The present invention relates to a curing oven for mineral wool, especially rock wool or glass wool, comprising a pair of endless conveyors for feeding impregnated mineral wool in the shape of mats of appropriate thickness through the oven, which pair of conveyors are arranged in a housing and facing each other for cooperation, whereby the oven comprises pressure-- and evacuation chambers arranged on either side of the cooperating parts of the conveyors and intended for feeding heated medium through the mat.

Mineral wool is extensively used for insulation purposes and for this purpose the mineral wool is often offered for sale in the shape of mats. The manufacture of such mats is mainly accomplished in such a way that the initial (base) material is spun and then together with a binding agent is introduced into a conveyor which exerts a certain pressure on the material to cause it attain the desired thickness and the intended density. A curing of the material impregnated with the binding agent must however be effected; this curing has previously been accomplished by feeding hot air to the material when situated on the conveyor. The hot air has sometimes been fed through a pair of so called "air boxes" located on both sides of the conveyor. It, however, has proved that the curing will not be sufficiently uniform, and depending on, that the air used for curing purposes has a relatively high temperature, of the rating 200-300 C, problems with heat leakage has arisen and a considerable increase of the ambient temperature has thereby been caused. The high temperature of the air easily causes an overcuring on the upper side of the mat, whereas as insufficient curing is obtained on the underside of the mat.


One object of the invention is therefore to provide a curing oven which removes the problem with non-uniform curing of the material. Another object of the invention is to provide a curing oven in which the heat leakage problems to a great extent have been eliminated in that the hot air flows through the material has been limited to a principally closed room and by keeping the spaces outside the areas for hot air feed and evacuation at a pressure lower than the ambient pressure of the oven.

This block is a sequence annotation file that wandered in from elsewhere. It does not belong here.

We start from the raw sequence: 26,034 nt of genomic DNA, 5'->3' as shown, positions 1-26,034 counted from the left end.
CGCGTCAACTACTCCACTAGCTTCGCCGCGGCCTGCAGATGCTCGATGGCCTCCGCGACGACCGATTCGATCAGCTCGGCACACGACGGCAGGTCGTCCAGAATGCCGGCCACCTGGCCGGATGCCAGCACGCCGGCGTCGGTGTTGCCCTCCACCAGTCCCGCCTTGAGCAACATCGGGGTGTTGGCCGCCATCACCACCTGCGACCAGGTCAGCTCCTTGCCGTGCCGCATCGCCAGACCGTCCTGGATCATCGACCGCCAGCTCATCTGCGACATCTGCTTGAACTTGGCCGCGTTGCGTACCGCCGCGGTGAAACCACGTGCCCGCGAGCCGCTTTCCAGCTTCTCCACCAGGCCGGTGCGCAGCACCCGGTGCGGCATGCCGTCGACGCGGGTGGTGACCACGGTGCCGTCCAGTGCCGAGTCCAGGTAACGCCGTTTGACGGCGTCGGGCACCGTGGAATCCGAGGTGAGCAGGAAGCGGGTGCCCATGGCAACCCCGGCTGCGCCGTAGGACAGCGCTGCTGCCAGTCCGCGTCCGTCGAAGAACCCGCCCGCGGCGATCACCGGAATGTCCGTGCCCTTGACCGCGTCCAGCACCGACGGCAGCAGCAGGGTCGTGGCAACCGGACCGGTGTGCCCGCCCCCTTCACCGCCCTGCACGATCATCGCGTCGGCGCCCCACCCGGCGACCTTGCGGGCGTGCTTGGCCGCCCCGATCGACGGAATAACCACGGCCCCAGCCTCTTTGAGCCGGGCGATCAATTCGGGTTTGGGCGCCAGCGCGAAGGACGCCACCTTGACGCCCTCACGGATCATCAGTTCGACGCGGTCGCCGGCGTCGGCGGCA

Since the hot part of the oven is well delimited, the drives of the conveyor can be mounted in an area of relatively moderate temperature, whereby less wear and fewer shutdowns will occur.

In order to remove the former mentioned curing problem, particular air distribution devices or pressure-- and evacuation chambers designed with a decreasing cross-sectional area in the direction away from the induction-- and evacuation ports are used and with that essentially the same pressure distribution and air speed are achieved through the whole mineral wool mat. The curing oven is preferably built in several sections, each being provided with an appropriate number of air distribution devices, and these devices should be governed so that the hot air through the mat is brought in alternate directions from section to section or from air distribution device to air distribution device.


FIG. 1 is a broken schematic side elevation showing one section of the curing oven according to the invention with the infeed end of the oven and its outfeed end which is shown as a termination of the section,

FIG. 2 is a view from above of the curing oven and shows the connection boxes for the air distribution devices which connection boxes being part of one section, the figure further shows a connection for attaining a negative pressure outside said distribution devices,

FIG. 3 is an enlarged cross section taken along the line III-- III in FIG. 1, and shows i.a. the air distribution devices,

FIG. 4 shows a further enlarged view of the part of the oven marked with IV in FIG. 3.